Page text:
Saturday, October 29, 2016

Ribs on a Kettle


I shared some ribs with a friend recently and he told me he really enjoyed them. I said that he could do that himself and wouldn't have to wait for me to decide to share again. He thought it involved too much skill and technique. I disagree, but I've been doing this for years. The purpose of this post is to describe my process so any reasonably competent cook can follow it. There is really a lot of margin in the process and I'll try to identify any points I think are critical.


I really love my Weber Smokey Mountains. They are awesome smokers but they are expensive and you really have to be dedicated to spend $300 on one. (If you decide to go that way, I recommend the middle size 18 1/2" as the most useful.) I just checked Craigslist and there are two for sale. That compares to a couple dozen kettles.

The Kettle

The kettle is the original Weber (slightly modified from George Steven's original design.) It remains the most versatile cooker. I prefer it for ribs because grate area is what counts. I like to use my 26" kettle for ribs but the 22" will do the job. I see them on Craigslist for $15 and up. (You can recognize the 22" because it has the lid vents in line with the handle instead of to the side of the handle.)


For smoking on the kettle I use KBB. That's code for Kingsford Blue Bag. Plain old charcoal. Not matchlight! (Unless you like the taste of petroleum accelerants.) KBB provides a consistent burn. Stick with that unless you are confident in another brand.

Smoking wood

This is not required but I think it adds a nice flavor. It can also add too much flavor. A couple pieces of hickory, maple, apple and/or oak will do. They can be about the same size as the briquettes. wood chips work too but I prefer chunks. I don't bother to soak the wood in water. Wood is waterproof. They make boats out of wood.
If you have no smoking wood handy, don't worry. The ribs will still be good with just plain charcoal. (And less likely to be oversmoked.)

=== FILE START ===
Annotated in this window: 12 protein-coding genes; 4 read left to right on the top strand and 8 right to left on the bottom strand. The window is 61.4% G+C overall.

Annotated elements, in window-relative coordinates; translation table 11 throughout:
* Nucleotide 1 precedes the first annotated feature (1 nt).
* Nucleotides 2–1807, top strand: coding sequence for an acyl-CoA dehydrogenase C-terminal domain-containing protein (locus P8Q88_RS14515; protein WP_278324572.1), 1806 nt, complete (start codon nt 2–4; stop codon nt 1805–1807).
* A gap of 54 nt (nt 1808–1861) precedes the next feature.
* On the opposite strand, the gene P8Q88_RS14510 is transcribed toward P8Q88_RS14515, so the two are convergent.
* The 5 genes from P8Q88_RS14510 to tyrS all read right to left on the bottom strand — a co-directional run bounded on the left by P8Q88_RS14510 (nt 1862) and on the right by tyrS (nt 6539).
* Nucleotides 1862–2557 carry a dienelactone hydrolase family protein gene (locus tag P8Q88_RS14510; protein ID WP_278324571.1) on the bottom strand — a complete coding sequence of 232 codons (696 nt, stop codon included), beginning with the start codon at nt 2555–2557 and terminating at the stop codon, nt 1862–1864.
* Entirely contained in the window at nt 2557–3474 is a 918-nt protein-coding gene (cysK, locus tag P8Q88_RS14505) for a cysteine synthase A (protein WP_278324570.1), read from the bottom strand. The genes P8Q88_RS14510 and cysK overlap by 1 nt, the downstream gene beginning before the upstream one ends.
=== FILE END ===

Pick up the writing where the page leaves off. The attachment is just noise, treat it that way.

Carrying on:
No charcoal lighter fluid! I use paper in a Weber charcoal chimney. (Don't cheap out and buy a knock off that won't work as well.) I use the small Weber chimney for this because I only need to start a big handful of charcoal. 
An alternative is a big weed burner. I'm talking with the kind with a 4" burner tip and hose that attaches to a 20 lb. propane tank. You listen to the combustion roar when lit and you know it's going to light charcoal! You can also use an ordinary propane torch but it is not nearly as dramatic.


I think back ribs are going to be the easiest. You may also run across baby back ribs but those are going to be pricey and not really necessary. The whole point of BBQ is to take tough and otherwise useless pieces of meat and make them good. I find spare ribs a little tougher (pun intended) to get right. Country ribs are just a pork butt sliced up. I don't recommend them. (You can do a whole butt on the kettle but that's something entirely different.) I find nice meaty back ribs at Sam's Club. They come 3 to a Cryovac pack which works well on my 26" kettle. For a 22" kettle two racks of back ribs are enough.


I mix a bunch-O-spices and grind them in a retired coffee grinder. (The one shaped like an oval beer can.) You could just mix ground spices and be just as well off. Here's my mix.

        2 Tbsp black pepper corns
        2 Tbsp whole dried Rosemary
        1 Tbsp sea salt
        1 Tbsp whole Coriander
        1/2 Tbsp whole Cumin
        1 Tbsp whole Mustard
        Grind up dry spices
        1/2 tsp cayenne

Some times I add some Ancho chili for a more Southwest flavor. Go easy on the cayenne if you don't like the heat. Add/subtract to your preference. This is not a lot of cayenne because I cook for our grandchildren. I get a kick out of seeing the youngest in his high chair with a rib in each fist. :D Seasoning is one of those areas where you can be flexible and experiment. I did some testing with a variety of commercial rubs (which are often heavy on sugar and salt) against my rub. I left some ribs unseasoned. They were all good, even the ones with no seasoning (though I would recommend at least some pepper and a little salt at a minimum.)


I don't sauce the ribs in the cooker. Some times I sauce them a little when I reheat them. You can sauce them toward the end of the smoke if you want. I like Sweet Baby Ray's plain sauce but there are many other good sauces. Of course a little spritz of Louisiana Hot sauce or Tabasco at the table is good if you like a little more heat.